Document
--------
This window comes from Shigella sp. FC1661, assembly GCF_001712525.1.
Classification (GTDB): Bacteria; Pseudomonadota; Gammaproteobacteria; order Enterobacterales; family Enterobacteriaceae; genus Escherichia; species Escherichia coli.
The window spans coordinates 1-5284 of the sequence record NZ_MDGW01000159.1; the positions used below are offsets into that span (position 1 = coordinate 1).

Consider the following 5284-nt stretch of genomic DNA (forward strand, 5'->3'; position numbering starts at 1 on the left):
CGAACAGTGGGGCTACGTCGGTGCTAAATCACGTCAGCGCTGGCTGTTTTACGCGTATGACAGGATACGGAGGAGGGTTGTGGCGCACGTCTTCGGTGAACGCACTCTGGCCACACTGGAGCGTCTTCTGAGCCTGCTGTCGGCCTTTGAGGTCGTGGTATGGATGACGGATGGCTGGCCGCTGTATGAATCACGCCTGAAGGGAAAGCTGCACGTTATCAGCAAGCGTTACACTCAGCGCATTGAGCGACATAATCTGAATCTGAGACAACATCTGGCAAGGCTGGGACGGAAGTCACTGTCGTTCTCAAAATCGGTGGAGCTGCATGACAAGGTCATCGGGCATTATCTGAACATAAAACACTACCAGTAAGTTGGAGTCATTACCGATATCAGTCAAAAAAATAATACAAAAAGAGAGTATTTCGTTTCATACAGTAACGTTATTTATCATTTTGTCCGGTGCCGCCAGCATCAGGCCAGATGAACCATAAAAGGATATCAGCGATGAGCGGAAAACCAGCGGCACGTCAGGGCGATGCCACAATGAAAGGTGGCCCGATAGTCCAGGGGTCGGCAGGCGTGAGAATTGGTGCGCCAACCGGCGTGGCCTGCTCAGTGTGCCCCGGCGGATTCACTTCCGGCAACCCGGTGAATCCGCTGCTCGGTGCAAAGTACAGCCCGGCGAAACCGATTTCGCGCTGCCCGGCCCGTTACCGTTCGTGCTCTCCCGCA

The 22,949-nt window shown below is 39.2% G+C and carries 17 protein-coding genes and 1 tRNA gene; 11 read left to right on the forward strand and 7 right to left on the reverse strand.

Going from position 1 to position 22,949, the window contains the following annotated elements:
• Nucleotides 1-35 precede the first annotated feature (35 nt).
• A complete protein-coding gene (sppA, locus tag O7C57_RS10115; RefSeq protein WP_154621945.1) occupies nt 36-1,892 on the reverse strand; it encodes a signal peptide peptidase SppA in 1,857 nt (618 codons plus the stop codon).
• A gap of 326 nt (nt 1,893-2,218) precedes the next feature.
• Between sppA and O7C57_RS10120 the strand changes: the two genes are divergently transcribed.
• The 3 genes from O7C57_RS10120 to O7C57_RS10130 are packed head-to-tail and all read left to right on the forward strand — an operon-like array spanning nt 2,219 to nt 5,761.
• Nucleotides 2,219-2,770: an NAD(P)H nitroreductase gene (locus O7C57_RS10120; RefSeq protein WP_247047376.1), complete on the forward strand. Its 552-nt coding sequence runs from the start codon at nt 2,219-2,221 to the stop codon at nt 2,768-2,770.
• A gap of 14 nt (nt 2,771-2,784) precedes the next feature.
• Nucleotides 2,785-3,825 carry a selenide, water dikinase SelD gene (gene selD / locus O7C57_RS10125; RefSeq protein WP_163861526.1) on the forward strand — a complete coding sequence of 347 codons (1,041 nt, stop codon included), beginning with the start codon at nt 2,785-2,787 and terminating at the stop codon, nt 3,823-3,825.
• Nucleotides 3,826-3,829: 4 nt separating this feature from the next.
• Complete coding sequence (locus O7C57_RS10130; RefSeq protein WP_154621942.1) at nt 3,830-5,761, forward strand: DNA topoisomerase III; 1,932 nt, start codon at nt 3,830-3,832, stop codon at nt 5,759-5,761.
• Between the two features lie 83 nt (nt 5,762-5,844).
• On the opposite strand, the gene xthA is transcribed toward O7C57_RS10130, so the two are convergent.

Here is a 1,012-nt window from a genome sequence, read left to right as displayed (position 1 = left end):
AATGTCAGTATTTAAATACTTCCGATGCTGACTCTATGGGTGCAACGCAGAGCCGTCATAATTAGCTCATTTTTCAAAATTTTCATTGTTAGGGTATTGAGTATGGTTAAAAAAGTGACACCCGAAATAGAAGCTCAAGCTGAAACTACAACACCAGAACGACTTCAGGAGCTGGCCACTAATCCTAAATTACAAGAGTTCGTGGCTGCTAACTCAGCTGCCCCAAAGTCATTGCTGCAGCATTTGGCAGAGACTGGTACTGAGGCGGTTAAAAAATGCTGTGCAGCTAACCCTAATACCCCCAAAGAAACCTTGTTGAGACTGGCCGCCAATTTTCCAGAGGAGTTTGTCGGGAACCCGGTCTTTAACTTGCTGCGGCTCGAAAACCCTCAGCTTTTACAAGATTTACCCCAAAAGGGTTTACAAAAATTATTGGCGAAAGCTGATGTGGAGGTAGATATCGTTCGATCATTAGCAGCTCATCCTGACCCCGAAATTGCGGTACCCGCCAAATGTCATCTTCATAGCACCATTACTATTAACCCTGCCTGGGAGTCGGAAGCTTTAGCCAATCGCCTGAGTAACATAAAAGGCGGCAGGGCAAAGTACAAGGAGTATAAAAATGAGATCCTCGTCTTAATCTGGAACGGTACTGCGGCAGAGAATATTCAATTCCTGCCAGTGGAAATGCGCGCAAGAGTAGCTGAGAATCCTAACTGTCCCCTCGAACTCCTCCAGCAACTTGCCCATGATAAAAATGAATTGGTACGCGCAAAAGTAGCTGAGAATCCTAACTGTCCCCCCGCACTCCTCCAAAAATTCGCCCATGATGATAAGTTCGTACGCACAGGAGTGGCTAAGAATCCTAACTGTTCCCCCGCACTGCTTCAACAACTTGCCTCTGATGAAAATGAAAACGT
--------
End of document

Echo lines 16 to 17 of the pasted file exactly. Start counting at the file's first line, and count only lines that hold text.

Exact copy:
• Nucleotides 3,826-3,829: 4 nt separating this feature from the next.
• Complete coding sequence (locus O7C57_RS10130; RefSeq protein WP_154621942.1) at nt 3,830-5,761, forward strand: DNA topoisomerase III; 1,932 nt, start codon at nt 3,830-3,832, stop codon at nt 5,759-5,761.